Hey everyone, it's Joey again. I hope you enjoyed learning about lumens in the last post, and this week I'd like to add two new terms to your arsenal of lighting vocabulary.
COLOR TEMPERATURE and CRI
Well, that's actually two words and an abbreviation, but we will consider them two terms nonetheless.
Color temperature is a concept that is often misleading but certainly present everywhere we look when it comes to lighting. What it means, in essence, is that a color temperature is the color of light emitted by a black body object as it's heated to a certain temperature, measured in degrees Kelvin.
What's a black body object, you ask? Well, the term refers to an opaque (not transparent or translucent) object that emits thermal radiation. An example would be the filament of an incandescent light bulb. However, a filament is often slightly grey, so it's not considered a 'perfect' black body object.
Getting back to color temperature, imagine that incandescent filament gets heated, just a little bit. What happens? It starts to glow, usually orange. Add more heat (or more power to the bulb via a dimmer), and it glows yellow. Add more heat and it glows white. This concept and system of measure, is how we determine color temperature.
If you look at the chart below you will see how color temperature relates to colored light, and how common sources of light fall on the spectrum.
Generally speaking, what's considered 'warm' light falls under the 3000K area, and what's considered 'cool' light is above it. So, a fixture at 6500K is going to give off a bluish bright-white light, and one at 2400K will be a glowing yellow (how we verbally classify colors has little to do with their actual color temperature).
Now, you may be thinking "Wait a minute, I have seen fluorescent bulbs that say 6500K on them that are certainly not hot to the touch, as opposed to my 2400K 60 watt candelabra bulb that can literally bake a cake if it's held close enough. What gives?" Well, my insightful friend, that is why the color temperature scale we use today is often referred to as the "Correlated Color Temperature" or CCT. It refers to the color emitted by a tungsten filament, but doesn't require that it be the light source. A tungsten bulb emitting 6500K is going to be WAY hotter than one emitting 2400K, it's true, but that would not be efficient and would also be dangerous. That said, any light source can match a color temperature without actually reaching that temperature.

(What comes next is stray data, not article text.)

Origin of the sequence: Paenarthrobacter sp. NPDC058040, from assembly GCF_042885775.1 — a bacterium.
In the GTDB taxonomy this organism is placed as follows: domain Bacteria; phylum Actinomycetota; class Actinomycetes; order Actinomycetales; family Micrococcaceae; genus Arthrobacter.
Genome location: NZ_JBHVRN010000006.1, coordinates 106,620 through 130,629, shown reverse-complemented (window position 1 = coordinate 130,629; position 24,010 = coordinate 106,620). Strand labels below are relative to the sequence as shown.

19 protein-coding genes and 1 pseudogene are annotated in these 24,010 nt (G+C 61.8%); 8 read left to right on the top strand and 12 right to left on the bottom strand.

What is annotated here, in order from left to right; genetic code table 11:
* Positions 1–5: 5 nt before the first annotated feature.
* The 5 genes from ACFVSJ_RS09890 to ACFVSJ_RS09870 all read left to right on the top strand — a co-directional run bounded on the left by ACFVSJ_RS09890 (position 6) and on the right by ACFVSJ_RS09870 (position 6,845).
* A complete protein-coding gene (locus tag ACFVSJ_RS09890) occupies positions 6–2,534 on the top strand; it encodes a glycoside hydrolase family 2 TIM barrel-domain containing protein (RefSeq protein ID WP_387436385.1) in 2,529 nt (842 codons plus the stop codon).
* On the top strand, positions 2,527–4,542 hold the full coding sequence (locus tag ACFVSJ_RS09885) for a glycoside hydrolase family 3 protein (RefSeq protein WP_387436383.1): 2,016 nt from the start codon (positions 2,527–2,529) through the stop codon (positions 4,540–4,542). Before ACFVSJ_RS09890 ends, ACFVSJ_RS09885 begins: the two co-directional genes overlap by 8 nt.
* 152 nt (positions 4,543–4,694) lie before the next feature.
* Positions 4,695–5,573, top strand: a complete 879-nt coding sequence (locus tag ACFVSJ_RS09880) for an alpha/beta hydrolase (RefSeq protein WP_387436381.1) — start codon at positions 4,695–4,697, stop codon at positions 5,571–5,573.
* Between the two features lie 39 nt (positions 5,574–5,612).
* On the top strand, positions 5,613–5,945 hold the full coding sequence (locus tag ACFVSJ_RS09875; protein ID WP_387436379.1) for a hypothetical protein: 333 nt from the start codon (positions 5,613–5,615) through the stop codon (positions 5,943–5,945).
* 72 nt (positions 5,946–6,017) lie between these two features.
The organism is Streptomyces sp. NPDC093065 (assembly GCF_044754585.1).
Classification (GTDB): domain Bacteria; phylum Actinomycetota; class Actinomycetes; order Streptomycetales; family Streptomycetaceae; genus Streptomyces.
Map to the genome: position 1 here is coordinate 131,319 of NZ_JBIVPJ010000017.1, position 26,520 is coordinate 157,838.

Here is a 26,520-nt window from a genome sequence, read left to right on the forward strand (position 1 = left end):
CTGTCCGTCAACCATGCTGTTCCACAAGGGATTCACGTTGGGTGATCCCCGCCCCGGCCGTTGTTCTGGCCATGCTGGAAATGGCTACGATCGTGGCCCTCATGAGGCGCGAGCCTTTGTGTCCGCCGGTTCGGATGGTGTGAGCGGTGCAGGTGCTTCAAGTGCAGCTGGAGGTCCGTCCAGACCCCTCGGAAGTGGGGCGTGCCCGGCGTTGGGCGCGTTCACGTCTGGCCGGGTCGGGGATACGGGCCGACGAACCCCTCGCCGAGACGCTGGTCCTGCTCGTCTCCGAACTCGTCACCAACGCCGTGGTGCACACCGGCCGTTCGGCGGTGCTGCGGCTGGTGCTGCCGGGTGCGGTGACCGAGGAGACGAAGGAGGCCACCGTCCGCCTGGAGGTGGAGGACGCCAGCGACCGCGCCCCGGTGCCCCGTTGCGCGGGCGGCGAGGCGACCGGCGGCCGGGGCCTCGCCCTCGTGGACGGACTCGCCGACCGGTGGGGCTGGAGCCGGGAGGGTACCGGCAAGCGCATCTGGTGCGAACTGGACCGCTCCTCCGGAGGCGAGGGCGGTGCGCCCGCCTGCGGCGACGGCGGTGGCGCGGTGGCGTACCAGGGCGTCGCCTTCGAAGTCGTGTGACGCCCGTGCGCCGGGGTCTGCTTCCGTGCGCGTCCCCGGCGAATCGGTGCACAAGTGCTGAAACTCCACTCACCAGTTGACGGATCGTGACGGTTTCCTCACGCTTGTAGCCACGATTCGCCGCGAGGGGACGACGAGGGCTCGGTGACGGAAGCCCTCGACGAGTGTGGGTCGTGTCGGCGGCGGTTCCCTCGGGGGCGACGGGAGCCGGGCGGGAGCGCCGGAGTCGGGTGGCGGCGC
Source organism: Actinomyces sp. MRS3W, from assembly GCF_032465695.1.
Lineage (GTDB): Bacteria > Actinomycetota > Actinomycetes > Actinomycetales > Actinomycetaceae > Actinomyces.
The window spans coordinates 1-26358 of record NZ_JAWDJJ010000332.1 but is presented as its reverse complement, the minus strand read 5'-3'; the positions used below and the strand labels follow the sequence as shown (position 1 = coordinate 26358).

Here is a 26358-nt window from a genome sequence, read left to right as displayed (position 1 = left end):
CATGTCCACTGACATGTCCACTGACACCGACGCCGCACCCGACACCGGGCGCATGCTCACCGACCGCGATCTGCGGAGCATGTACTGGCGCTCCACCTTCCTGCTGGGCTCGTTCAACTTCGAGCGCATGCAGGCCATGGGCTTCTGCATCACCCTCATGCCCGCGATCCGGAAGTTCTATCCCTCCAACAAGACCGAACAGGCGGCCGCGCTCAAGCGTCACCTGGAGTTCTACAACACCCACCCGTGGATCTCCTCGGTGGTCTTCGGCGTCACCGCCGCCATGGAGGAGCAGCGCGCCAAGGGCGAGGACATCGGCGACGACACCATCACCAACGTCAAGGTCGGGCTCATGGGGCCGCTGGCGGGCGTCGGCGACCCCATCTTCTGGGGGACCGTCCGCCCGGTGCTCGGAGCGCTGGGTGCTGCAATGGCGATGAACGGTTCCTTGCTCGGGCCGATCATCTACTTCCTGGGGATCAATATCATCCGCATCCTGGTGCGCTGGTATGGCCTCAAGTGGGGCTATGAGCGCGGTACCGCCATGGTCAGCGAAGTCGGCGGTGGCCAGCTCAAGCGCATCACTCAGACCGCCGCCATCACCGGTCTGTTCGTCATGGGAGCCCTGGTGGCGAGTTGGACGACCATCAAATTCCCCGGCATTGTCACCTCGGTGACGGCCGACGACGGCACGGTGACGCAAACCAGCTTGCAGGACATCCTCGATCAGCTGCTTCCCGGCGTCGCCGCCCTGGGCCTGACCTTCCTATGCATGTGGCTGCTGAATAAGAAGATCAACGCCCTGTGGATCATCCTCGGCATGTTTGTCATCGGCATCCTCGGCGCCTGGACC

However, not all light sources can do that magical matching without some sacrifices, and those sacrifices are rated in CRI. CRI is the "Color Rendering Index" of a light source, and it measures how faithfully a light source can reveal all colors in an object as compared to the king (or queen) of all light sources - the sun. The best CRI rating is 100. Incandescent bulbs with those trusty tungsten filaments are often high-CRI fixtures, as they burn a single element to produce their color temperature--though they are energy hogs and can burn you quickly. Fluorescent bulbs, though they are more energy efficient and can match color temperature well, are often lower on the CRI scale as they burn different types of phosphor to develop their color temperature. As a result of this mix of sources, certain colors are not rendered well, and certain objects just don't look pleasing under the light emitted. You simply can't experience the full beauty of an object under a light source that can't display all its colors. That's why many people (myself included) do not like fluorescent lights, as unfortunately most places using them don't spring for the more-expensive-but-far-more-pleasing full-spectrum high-CRI models.
What about green?
You might have noticed in the chart above that there are some colors missing from the color temperature spectrum. We know, for example that LEDs like ilumi can produce 16million+ colors. Well dear readers, what we are talking about now is wavelength, and that will be covered in the next post.
I hope everyone has a Happy Holidays, and take note of the relative absence of the color blue on the dinner table. There's a reason for that, and we'll cover that in another post as well.